Eddy, the beloved boating guru in Canoe & Kayak's print magazine, has come to life on the website. This story featured in the December 2008 issue and was written by Frederick Reimers and Sam Moulton.


Illustration by Aaron McKinney

What’s the origin of the term gunwale?

Since guns and whales are two of Eddy's favorite things, he's glad you asked. Sadly, however, there are no marine mammals involved. The term originally referred to a ridge added to the rim of a sailing warship's deck—a strengthening "wale" to alleviate the stresses from mounted artillery. Now it just refers to any stiffening structure at the top of a boat, most commonly a canoe. (Note to whitewater kayakers: It's pronounced like "tunnel." Now take your seat—in the bow.)

Geocaching seems like a really cool hobby. Why aren't more paddlers into it?

Geocaching.com, the most popular website for geocachers, people who hide small caches and then invite other people to find them using GPS units, lists more than 2 million "actively maintained" caches worldwide, in spots as diverse as the Wyoming desert and mid-town Manhattan. But not many of them are accessible by boat, apparently. Lurking around online, Eddy eventually found a few paddling geocachers. Lynne Angeloro maintains a series of caches—in this case, film canister-sized boxes—on islands that dot Olympic Peninsula lakes. But she confessed her aquatic caches aren't nearly as popular as her terrestrial sites. Another knock against paddling popularity is that much of the best water in this country is around federally controlled land, where geocaching is barred. "It's not exactly leave no trace," a ranger from the Boundary Waters Canoe Area told Eddy, referring to the carvings on trees and buried ammo cans she's been hauling out of the woods for the last 10 years. She's even gone as far as monitoring geocaching websites to locate illegal caches. Some good news for geocachers: Parks Canada recently announced it was considering lifting its ban on the activity. Which gives Eddy yet another good reason to consider defecting to the Great White North.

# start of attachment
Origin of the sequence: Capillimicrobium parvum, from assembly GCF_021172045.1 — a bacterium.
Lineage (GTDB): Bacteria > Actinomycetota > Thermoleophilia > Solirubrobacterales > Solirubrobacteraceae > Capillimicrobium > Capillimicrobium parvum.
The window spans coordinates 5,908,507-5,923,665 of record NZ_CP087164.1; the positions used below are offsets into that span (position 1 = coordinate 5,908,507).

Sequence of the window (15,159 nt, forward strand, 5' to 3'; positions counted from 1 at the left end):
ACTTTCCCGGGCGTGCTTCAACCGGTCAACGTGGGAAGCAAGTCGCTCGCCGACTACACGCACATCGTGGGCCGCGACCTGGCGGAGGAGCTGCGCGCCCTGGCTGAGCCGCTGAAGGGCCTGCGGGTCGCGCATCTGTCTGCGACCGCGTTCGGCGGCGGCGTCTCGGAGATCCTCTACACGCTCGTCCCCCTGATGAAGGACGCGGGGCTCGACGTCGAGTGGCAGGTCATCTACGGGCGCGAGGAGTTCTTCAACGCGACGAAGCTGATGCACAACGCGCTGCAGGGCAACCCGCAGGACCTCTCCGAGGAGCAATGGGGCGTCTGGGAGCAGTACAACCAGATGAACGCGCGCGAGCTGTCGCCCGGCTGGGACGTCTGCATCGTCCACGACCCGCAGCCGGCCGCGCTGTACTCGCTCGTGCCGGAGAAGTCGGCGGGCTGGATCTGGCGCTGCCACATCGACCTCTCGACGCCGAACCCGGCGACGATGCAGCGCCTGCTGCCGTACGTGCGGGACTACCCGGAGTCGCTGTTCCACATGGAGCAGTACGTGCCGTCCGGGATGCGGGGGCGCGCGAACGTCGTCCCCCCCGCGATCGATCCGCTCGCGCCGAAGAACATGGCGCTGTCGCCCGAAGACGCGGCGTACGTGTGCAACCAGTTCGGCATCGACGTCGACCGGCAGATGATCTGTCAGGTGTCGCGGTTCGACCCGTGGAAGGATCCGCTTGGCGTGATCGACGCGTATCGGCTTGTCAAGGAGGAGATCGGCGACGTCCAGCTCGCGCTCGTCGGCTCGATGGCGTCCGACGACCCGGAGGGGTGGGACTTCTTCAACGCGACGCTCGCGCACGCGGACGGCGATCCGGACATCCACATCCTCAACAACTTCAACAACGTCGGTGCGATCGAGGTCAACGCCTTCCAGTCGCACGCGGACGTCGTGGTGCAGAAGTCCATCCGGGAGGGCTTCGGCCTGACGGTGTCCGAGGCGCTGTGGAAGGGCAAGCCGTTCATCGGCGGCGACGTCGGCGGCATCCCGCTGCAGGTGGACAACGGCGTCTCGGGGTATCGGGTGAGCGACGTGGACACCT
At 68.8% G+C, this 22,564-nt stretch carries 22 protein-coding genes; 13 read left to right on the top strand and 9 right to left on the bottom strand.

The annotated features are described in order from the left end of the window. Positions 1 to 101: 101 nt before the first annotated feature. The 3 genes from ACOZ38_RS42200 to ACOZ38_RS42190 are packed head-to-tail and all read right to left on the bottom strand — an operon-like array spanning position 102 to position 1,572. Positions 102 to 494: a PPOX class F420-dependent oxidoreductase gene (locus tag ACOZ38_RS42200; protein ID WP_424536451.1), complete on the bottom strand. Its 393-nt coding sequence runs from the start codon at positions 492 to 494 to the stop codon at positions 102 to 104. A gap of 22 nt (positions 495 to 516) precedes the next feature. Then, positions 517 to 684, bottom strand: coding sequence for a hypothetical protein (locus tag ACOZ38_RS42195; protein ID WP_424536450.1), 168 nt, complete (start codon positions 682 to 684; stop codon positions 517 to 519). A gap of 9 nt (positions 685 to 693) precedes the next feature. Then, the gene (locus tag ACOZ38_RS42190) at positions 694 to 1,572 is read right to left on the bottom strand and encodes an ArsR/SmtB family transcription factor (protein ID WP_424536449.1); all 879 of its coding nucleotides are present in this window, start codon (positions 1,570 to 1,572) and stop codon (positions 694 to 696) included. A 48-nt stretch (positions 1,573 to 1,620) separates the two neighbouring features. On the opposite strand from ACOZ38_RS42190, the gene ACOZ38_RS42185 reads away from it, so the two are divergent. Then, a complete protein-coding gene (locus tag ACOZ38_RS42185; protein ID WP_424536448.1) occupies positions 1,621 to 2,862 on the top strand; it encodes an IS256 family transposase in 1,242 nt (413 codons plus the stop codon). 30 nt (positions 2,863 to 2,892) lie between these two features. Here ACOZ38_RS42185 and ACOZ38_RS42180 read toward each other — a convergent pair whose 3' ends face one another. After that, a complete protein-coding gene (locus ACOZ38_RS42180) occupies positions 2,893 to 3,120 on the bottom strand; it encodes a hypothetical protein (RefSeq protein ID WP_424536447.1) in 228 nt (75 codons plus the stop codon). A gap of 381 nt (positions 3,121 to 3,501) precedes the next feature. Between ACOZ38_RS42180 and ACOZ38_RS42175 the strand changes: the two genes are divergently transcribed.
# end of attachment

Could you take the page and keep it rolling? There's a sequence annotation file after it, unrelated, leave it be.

How dangerous is cryptosporidium really?

Until recently, Eddy believed that cryptosporidium was a marketing ploy to sell more water filters. He heard dire warnings that this new water-borne pathogen could be killed by neither iodine nor chlorine nor even repeated viewing of early '90s creekboating videos. But the crowd Eddy rolls with isn't exactly renowned for good hygiene, and none of them has died, or even got sick from cryptosporidium. According to wilderness medicine expert Buck Tilton, author of Don't Get Sick, if you've been drinking unfiltered water in the backcountry, you may have been a carrier, even if you didn't get sick. Cryptosporidium is a cyst, much like giardia, and attaches itself to the intestinal wall where it multiplies, causing nausea, fever and diarrhea. Tilton says healthy people typically shed the parasite after a few days, or never suffer the symptoms at all because their immune systems are strong enough kill the crypto. What about the critter being iodine and chlorine-proof? True, he says. The cyst has a much tougher outer shell than does giardia, and so resists the chemicals' corrosive power. However, the creatures are large enough (one micron), to be filtered out by most backpacking water filters. It is also defenseless against the steriPEN ($70, steripen.com), which kills pathogens by exposing them to ultraviolet light. Boiling your water will also do the trick. Bottom line, Tilton says, crypto won't kill you unless you have a weak immune system (like the very young or old). Looks like Eddy will be stocking up on filters before Backcountry Baby Jamboree 2014, his annual toddler canoe expedition to Saskatchewan. Maybe we'll just geocache all of our iodine tablets up there.

Got a question for Eddy? Email AskEddy@canoekayak.com.